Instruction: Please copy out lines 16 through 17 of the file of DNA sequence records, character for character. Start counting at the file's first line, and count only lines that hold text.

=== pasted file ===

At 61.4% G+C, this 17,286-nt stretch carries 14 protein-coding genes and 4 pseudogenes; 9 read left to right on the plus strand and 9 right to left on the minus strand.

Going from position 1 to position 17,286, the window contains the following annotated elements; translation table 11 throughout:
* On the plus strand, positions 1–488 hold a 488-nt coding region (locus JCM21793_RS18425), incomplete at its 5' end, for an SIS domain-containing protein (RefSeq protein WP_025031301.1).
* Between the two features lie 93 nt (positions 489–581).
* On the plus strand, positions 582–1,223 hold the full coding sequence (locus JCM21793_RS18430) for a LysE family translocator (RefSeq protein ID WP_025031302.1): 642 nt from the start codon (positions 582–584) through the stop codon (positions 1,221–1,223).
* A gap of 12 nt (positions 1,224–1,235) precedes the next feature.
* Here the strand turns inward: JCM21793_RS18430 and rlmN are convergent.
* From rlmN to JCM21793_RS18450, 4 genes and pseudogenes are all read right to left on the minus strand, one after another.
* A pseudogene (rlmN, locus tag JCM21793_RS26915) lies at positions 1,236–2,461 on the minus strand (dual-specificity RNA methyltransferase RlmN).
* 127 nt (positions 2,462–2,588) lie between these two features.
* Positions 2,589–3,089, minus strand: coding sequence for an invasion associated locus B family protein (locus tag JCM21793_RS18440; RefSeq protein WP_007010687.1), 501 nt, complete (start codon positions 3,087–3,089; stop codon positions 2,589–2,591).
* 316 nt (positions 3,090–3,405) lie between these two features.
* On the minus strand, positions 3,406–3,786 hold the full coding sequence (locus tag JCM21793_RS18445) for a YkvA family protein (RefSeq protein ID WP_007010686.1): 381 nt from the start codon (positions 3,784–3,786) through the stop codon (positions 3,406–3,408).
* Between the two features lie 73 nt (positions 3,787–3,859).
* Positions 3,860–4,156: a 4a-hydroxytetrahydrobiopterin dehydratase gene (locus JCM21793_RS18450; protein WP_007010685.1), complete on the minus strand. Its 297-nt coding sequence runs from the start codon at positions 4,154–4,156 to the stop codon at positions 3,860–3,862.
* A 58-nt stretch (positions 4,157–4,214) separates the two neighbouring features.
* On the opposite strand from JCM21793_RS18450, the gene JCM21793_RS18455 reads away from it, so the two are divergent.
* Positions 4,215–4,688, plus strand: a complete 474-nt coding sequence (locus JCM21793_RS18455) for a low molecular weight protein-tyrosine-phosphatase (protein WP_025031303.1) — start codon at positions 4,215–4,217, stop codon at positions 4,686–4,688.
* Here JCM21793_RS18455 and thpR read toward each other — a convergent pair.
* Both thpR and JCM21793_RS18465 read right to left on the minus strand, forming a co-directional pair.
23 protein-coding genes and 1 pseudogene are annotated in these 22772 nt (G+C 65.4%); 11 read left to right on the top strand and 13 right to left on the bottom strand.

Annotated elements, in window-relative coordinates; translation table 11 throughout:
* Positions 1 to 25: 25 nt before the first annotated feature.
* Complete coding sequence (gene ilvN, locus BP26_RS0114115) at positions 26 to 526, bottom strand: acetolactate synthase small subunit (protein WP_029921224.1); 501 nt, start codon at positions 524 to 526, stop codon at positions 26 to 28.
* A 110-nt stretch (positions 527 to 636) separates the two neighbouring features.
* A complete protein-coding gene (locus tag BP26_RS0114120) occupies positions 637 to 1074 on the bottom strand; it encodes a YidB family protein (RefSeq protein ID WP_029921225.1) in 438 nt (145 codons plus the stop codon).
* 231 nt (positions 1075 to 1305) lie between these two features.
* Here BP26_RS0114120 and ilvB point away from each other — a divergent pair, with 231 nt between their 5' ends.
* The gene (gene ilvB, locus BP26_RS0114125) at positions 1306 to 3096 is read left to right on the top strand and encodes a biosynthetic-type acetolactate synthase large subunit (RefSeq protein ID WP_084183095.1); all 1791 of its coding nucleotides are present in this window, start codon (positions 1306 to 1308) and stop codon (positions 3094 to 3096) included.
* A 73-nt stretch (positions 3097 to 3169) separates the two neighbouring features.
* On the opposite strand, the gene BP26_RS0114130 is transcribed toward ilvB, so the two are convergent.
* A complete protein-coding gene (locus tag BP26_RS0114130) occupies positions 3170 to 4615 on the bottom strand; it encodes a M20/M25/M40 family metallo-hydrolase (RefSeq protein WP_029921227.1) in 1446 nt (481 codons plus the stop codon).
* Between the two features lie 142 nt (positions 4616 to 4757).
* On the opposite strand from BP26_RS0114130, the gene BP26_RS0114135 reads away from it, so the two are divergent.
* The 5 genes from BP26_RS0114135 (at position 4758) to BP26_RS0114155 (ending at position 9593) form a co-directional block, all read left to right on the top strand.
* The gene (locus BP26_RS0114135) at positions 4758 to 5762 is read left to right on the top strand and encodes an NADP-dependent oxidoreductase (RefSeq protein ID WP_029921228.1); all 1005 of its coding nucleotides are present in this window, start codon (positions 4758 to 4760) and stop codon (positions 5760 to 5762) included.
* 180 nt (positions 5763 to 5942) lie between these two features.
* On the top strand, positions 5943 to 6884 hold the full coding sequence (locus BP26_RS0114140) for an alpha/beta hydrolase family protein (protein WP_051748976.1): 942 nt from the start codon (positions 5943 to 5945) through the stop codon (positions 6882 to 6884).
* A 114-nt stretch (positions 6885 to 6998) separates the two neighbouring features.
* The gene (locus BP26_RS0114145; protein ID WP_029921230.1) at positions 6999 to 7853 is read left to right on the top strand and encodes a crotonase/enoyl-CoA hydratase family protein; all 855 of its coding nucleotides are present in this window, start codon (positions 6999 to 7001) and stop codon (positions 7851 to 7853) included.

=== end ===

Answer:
* A 58-nt stretch (positions 4,157–4,214) separates the two neighbouring features.
* On the opposite strand from JCM21793_RS18450, the gene JCM21793_RS18455 reads away from it, so the two are divergent.